Growing up in Puerto Rico, it was easy to take El Chavo Del Ocho for granted: Created in 1971, the Mexican sitcom had reached its peak in popularity, was cancelled and had begun to thrive in reruns (averaging more viewers than the 2014 Superbowl) way before I got into it as a kid. It wasn’t until I started describing El Chavo Del Ocho to people that hadn’t grown up with it that I realized how special this show really was. From Wiki: “El Chavo del Ocho is a Mexican television sitcom that gained enormous popularity in Hispanic America as well as in Brazil, Spain, United States, and other countries. It centers on the adventures and tribulations of a poor orphan nicknamed ‘El Chavo’ and other inhabitants of a fictional low income housing complex, or, as called in Mexico, vecindad. The sitcom explores, in a comic manner, the problems that many homeless children face on a daily basis, such as hunger, sadness and not having someone responsible to watch over them.”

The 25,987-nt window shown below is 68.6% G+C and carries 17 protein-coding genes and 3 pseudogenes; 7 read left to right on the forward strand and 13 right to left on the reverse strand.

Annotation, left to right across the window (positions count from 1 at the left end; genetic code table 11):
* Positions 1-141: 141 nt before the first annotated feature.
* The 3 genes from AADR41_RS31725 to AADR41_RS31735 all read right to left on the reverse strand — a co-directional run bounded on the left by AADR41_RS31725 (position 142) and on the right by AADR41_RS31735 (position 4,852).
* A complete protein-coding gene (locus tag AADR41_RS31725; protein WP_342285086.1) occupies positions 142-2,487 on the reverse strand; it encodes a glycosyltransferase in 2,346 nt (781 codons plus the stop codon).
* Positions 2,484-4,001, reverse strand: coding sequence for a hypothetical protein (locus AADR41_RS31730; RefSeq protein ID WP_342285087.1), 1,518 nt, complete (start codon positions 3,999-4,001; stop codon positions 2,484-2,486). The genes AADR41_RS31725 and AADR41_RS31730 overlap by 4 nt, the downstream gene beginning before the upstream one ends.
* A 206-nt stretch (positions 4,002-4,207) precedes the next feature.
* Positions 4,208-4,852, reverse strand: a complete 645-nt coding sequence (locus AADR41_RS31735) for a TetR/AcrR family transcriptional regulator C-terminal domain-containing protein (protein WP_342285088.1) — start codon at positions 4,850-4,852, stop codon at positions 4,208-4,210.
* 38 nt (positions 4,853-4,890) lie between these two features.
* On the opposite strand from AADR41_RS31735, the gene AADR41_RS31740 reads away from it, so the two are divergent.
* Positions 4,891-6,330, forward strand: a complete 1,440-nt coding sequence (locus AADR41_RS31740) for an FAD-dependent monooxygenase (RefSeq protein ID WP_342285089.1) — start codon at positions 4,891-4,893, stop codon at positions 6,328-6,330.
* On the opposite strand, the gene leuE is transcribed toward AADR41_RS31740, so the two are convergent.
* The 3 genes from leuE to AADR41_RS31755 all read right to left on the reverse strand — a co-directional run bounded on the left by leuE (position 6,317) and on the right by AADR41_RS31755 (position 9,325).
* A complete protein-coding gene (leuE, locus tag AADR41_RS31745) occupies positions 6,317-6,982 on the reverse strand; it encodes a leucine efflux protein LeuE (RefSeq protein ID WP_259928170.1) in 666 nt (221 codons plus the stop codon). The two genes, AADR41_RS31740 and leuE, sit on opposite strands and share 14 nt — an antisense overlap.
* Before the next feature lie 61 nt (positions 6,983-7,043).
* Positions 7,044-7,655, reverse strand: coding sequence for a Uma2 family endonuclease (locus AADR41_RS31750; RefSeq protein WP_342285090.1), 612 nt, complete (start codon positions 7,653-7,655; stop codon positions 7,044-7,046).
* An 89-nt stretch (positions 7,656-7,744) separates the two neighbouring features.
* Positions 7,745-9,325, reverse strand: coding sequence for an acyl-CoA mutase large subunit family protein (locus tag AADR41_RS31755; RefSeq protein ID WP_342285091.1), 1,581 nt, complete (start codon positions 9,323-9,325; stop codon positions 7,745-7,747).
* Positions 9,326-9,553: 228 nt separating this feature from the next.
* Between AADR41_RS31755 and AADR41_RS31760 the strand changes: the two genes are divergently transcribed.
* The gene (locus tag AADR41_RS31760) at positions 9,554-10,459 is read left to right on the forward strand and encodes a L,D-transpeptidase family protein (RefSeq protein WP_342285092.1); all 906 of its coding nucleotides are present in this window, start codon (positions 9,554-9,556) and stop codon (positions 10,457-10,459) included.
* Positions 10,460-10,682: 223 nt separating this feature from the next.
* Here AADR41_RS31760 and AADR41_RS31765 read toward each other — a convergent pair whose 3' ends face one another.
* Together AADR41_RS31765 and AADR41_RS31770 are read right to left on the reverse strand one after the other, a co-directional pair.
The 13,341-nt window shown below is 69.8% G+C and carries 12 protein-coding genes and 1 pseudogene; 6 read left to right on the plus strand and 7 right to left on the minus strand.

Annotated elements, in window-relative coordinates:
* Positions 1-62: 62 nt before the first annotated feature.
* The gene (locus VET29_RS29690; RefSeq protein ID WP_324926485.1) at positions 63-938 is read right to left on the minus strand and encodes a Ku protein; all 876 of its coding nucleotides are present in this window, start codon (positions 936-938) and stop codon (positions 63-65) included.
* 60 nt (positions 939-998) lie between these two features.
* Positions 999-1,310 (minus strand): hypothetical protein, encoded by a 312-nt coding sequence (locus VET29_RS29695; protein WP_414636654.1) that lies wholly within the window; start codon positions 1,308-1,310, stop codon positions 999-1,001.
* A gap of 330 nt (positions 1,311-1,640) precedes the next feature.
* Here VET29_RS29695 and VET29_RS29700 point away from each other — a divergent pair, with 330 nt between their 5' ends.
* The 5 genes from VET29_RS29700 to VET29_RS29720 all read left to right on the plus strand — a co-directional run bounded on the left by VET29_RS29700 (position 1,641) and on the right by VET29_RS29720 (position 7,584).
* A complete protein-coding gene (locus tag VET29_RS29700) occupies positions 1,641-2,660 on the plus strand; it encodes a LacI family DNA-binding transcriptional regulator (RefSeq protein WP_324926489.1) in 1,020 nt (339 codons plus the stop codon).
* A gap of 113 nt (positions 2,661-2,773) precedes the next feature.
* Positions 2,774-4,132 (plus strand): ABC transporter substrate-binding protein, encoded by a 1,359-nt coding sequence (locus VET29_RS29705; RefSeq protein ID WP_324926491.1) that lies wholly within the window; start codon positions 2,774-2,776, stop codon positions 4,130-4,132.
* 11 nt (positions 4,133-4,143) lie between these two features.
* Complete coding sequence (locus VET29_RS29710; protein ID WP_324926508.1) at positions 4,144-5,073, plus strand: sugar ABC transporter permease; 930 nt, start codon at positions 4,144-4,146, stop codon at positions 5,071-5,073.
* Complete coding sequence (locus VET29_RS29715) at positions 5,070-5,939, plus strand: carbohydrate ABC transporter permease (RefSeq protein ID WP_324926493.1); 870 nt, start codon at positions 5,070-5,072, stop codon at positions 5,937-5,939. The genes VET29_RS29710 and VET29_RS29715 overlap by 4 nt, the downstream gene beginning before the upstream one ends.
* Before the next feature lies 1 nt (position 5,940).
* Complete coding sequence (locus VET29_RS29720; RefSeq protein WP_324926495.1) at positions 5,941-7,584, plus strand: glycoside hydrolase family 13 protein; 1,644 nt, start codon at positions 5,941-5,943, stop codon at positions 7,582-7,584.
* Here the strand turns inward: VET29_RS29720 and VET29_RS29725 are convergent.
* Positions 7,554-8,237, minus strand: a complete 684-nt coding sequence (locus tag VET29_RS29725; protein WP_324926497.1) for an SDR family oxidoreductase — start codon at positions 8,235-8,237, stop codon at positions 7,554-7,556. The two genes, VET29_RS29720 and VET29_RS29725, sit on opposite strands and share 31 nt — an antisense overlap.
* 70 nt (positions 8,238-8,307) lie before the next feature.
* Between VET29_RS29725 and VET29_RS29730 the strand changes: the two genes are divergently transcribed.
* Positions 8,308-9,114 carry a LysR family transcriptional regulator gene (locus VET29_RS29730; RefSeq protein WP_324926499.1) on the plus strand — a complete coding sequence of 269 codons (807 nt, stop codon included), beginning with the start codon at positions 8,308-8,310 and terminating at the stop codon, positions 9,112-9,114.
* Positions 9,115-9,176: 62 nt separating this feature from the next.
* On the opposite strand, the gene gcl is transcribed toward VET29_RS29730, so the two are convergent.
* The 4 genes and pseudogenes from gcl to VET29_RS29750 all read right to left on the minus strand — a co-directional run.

Even tho much of the humor was slapstick and was comprised of a handful of running gags, the premise had heart and despite the characters all being deeply flawed individuals, not a single one was a bad person. To me, no character better exemplifies that fact than Don Ramón, Chavo’s greatest ally.